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Constituencies, wards and local councils

Constituencies (a.k.a. parliamentary constituencies): each electing one Member of Parliament (MP) every 5 years to the House of Commons (Parliament). There are 650 constituencies in the UK.Wards (a.k.a. electoral divisions or electoral wards) is the primary unit of English electoral geography for borough and district councils, county councils or city councils. Each ward elects either one or two councillors to be members of the local council. There were 9,456 electoral wards/divisions in the UK and each ward has an average electorate of about 5,500 people, but ward population can vary substantially.Local council is made up of a number of Councillors (Cllr) who meet regularly to make decisions about the direction of the council and the work it does for the community. As elected bodies local councils are responsible to their local community. Attending a council meeting is the best way to find out what they do and how they make decisions. Members of public can attend public council meetin…

The legend of St. George and the Union Jack Flag

In the ancient city of Lydda, in Palestine, by the Mediterranean Sea, the king of Lydda a beautiful daughter, and the people of the city were happy and prosperous.

But one day a dragon came out of the sea devouring animals and people. The wise men of the city held consultation with the King, and it was agreed that the dragon might be kept at bay if food were provided for it. So each morning an animal was killed and left for the dragon. But as months passed the supply of cattle grew less, until no sheep or other beast remained.

Again, the wise men held consultation with the king, and they decided that each day one of the citizens must chosen by lot and offered to the monster, and unfortunately the first lot fell to the King's only daughter. Though the people of Lydda begged the king to relent, and a hundred men offered to take her place, the King declared that the princess must pay the price that chance had laid upon her.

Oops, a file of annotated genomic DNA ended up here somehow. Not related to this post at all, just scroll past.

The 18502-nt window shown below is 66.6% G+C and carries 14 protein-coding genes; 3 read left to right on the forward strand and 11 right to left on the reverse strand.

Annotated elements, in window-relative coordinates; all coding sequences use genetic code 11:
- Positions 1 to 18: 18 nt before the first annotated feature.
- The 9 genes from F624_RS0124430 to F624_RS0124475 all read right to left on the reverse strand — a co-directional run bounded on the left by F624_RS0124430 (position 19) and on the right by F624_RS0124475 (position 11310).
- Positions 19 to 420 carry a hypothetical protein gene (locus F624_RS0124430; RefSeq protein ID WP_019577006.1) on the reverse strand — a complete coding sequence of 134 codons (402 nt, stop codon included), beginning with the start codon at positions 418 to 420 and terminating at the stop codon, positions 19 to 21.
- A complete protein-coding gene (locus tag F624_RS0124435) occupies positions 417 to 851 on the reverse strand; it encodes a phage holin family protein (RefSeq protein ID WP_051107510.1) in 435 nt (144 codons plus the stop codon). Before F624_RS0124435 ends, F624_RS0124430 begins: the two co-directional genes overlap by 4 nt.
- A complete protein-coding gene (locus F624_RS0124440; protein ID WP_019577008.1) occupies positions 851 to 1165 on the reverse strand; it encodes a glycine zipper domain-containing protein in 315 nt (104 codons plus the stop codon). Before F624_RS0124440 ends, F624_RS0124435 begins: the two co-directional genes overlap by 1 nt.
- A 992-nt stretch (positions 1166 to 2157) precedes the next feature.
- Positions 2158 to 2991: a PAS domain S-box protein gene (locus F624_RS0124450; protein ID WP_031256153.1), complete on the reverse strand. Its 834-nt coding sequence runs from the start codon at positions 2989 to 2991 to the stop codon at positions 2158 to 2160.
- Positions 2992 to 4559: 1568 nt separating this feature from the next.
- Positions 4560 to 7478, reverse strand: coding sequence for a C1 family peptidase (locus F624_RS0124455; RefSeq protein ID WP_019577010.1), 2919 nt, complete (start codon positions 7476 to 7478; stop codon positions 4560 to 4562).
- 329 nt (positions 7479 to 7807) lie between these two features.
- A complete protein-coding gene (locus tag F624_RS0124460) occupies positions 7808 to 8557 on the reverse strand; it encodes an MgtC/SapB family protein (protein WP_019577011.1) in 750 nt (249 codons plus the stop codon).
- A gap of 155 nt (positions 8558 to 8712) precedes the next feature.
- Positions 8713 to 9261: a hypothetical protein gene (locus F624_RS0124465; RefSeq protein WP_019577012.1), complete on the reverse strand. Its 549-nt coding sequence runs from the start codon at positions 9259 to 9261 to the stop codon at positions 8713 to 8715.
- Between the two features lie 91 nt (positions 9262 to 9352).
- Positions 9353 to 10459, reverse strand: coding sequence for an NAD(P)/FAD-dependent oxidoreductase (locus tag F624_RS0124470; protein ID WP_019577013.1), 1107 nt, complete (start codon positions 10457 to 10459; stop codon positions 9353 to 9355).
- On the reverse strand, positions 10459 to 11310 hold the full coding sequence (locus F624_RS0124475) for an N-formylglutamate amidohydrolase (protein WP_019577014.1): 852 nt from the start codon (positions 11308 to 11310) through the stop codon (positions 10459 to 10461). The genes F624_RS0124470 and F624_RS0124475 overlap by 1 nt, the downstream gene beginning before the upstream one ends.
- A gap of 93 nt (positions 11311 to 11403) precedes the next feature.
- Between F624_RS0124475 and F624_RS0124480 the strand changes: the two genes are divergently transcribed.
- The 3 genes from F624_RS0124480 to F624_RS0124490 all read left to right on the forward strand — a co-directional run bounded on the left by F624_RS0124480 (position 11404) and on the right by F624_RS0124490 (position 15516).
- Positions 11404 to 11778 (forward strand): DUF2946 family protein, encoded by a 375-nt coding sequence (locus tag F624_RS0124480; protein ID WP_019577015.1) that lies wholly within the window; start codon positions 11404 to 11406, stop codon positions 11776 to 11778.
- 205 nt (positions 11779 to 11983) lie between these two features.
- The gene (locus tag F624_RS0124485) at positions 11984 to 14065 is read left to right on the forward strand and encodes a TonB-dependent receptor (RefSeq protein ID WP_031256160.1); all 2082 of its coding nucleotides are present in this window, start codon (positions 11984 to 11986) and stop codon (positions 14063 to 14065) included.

It so happened that the young knight George rode that day towards Lydda, and saw the princess in her white dress bound to the stake. He heard the story of the dragon from the Princess. He fought with the dragon and killed it, and rescued the Princess.

This is only a legend of St. George, but St. george was a real person. He was a soldier in the Roman army in the fourth century. When serving in Syria he was put to death for being a Christian.

There already existed the legend of the sea monster at Lydda. Before Christian times the people of Lydda worshiped the sun. The dragon represented the Lord of Darkness and Evil, who rose from the sea when the sun died each night beyond the western hills, to be conquered by the Lord of Light and Goodness when the sun returned at dawn.

The legend became to attached to St. George's name because of the Crusade of the Christian knights of England night hundred years ago. Fighting against the town of Acre, the Crusaders were supposedly led to victory by a ghostly knight riding a great white horse, whom they afterwards learned to be St. George. In tribute to this, the King made him patron saint of England, and the Knights of Garter were founded at Windsor in his honour.

His emblem, a red cross on a white field, was warn over their armour as a jacket by the soldiers. From this comes the name jack, and when the flag was united with the blue-and-white flag of Scotland it became as the Union Jack.

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